Florida’s top environmental official said Friday (July 8) the state will put the brakes on an expedited plan to build new family campgrounds in 56 Florida state Parks, according to a report in the Dayton Beach News Journal.
In a letter to 14 Florida legislators, Herschel Vinyard, secretary of the Florida Department of Environmental Protection (DEP), said the state will not recommend going forward with a plan to add camping at Honeymoon Island State Park, a barrier island near Dunedin.
Additionally, Vinyard wrote the department “will be evaluating how to proceed” at DeLeon Springs, Fanning Springs, Edward Ball Wakulla Springs and any other park initially considered for new campgrounds.
Hundreds of opponents turned out at public meetings this week to discuss camping at each of the four parks, with nearly 50 people attending a meeting in DeLeon Springs and almost 1,000 trying to get into a meeting in Dunedin.
“The Department recognizes that adding amenities in state parks should be a citizen-supported effort and should not appear rushed,” Vinyard wrote. “Going forward, we will be taking a different approach and I have asked staff to meet with local communities, state park citizen support organizations and other park stakeholders before formally proposing the addition of amenities or services, including family camping, at any of our state parks.”
Arnette Sherman, co-president of the West Volusia Audubon Society, had expressed concerns about the environmental impacts of adding 70 campsites at DeLeon Springs.
“That’s great, just super,” said Sherman when told of Vinyard’s letter on Friday evening. “It does show that people speaking up can make a difference.”
The park service had just received approval in early June to expedite the process for adding camping at state parks, and then quickly announced public meetings to discuss adding camping at Honeymoon Island, DeLeon Springs, Wakulla Springs and Fanning Springs. Of the 160 existing state parks, 53 already have camping.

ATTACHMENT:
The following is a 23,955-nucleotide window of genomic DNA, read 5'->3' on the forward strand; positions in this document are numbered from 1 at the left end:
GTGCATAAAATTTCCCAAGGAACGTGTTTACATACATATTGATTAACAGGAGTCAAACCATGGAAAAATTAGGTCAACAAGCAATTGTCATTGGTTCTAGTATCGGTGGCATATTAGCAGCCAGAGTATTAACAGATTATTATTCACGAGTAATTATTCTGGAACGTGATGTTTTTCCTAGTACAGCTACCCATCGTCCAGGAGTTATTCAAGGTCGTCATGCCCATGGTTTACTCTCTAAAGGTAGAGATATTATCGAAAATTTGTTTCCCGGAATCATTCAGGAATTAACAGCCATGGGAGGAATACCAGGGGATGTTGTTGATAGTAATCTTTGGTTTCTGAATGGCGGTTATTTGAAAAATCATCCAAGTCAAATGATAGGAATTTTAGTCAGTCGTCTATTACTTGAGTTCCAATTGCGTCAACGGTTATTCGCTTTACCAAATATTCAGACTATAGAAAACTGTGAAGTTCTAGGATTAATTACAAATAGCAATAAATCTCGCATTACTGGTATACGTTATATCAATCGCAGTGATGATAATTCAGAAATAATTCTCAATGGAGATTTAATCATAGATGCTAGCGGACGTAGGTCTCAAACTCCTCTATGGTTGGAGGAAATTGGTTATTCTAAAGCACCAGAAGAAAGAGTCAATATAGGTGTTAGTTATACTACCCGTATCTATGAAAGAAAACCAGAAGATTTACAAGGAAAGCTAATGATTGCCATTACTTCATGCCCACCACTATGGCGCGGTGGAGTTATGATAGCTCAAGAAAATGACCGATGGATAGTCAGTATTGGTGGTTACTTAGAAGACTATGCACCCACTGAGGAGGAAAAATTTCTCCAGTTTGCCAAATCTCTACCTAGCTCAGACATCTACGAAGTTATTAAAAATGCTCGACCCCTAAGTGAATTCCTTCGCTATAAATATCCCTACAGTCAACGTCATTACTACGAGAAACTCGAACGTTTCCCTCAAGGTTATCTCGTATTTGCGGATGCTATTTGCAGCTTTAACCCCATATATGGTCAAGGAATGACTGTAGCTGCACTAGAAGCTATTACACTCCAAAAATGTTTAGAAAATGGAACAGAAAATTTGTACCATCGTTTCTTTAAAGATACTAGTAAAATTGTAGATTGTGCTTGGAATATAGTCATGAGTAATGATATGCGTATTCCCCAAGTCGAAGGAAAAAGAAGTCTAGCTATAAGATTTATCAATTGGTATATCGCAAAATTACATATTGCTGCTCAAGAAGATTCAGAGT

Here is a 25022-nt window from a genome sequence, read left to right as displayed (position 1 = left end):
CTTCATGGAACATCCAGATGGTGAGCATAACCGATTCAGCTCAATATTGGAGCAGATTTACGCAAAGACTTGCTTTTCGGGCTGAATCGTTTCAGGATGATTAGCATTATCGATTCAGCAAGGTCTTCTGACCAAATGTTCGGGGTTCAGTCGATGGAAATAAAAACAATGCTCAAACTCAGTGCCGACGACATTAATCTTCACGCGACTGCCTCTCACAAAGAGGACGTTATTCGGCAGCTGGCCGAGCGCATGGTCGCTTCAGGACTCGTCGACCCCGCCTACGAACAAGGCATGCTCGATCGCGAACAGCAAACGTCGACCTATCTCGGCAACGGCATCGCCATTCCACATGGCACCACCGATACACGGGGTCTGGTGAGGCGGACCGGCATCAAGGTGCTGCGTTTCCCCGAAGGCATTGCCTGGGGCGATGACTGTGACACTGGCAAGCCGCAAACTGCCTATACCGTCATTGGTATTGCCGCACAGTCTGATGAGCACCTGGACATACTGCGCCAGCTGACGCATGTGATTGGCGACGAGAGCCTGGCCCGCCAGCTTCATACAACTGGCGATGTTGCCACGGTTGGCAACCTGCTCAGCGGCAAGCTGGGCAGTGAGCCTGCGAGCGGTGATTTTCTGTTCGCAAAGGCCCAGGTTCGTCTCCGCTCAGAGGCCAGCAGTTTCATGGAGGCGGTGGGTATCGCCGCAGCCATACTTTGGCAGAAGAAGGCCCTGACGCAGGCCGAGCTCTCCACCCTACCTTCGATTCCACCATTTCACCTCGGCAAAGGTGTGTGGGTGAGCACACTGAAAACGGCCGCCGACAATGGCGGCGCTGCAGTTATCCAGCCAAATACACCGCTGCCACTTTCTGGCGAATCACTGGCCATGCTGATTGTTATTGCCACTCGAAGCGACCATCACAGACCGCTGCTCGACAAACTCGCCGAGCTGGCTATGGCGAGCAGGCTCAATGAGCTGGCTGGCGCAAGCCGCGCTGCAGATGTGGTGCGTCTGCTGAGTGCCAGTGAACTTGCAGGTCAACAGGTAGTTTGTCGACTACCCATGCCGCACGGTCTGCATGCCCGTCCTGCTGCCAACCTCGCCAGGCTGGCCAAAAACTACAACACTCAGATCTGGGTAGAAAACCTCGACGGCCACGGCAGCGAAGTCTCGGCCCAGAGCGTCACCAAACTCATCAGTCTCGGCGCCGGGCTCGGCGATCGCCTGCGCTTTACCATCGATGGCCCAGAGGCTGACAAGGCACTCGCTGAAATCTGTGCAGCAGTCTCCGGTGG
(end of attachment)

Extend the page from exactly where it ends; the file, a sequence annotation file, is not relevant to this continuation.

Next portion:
“The fact that many of our park campgrounds are often fully occupied tells us that Florida’s citizens enjoy being outdoors with their families in a tent, a pop-up trailer or an RV,” stated Vinyard.
“One of the most frequent requests our park rangers receive is for additional camping opportunities in state parks. Indeed, due to the popularity of some sites during holidays or peak camping season, campers have found it difficult to book a camping spot without making reservations months in advance.”
However, Vinyard wrote, the department’s desire to meet the demand was “overshadowed by the timing of the process.”
Vinyard’s letter was addressed to Sen. Mike Fasano, R-New Port Richey, and copied to 13 other senators and representatives, including Rep. Dwayne Taylor, D-Daytona Beach. Taylor spoke out against the proposal at the meeting in DeLeon Springs on Tuesday night.
Taylor was disappointed Vinyard’s letter didn’t nix camping at DeLeon Springs and said Friday he’s not sure what else the department needs to evaluate at DeLeon Springs.
The community has already spoken and “does not want camping” at DeLeon Springs, Taylor said.
Florida’s most popular state park, Honeymoon Island, should be left the way it is with no additional camp sites or spaces for recreational vehicles, a stream of devoted Honeymoon fans told state park officials Tuesday (July 5) night during a public hearing that lasted about four hours.
As reported by the St. Petersburg Times, not one person who spoke supported allowing RVs in the beach park, and several threatened to do whatever they had to do to block them.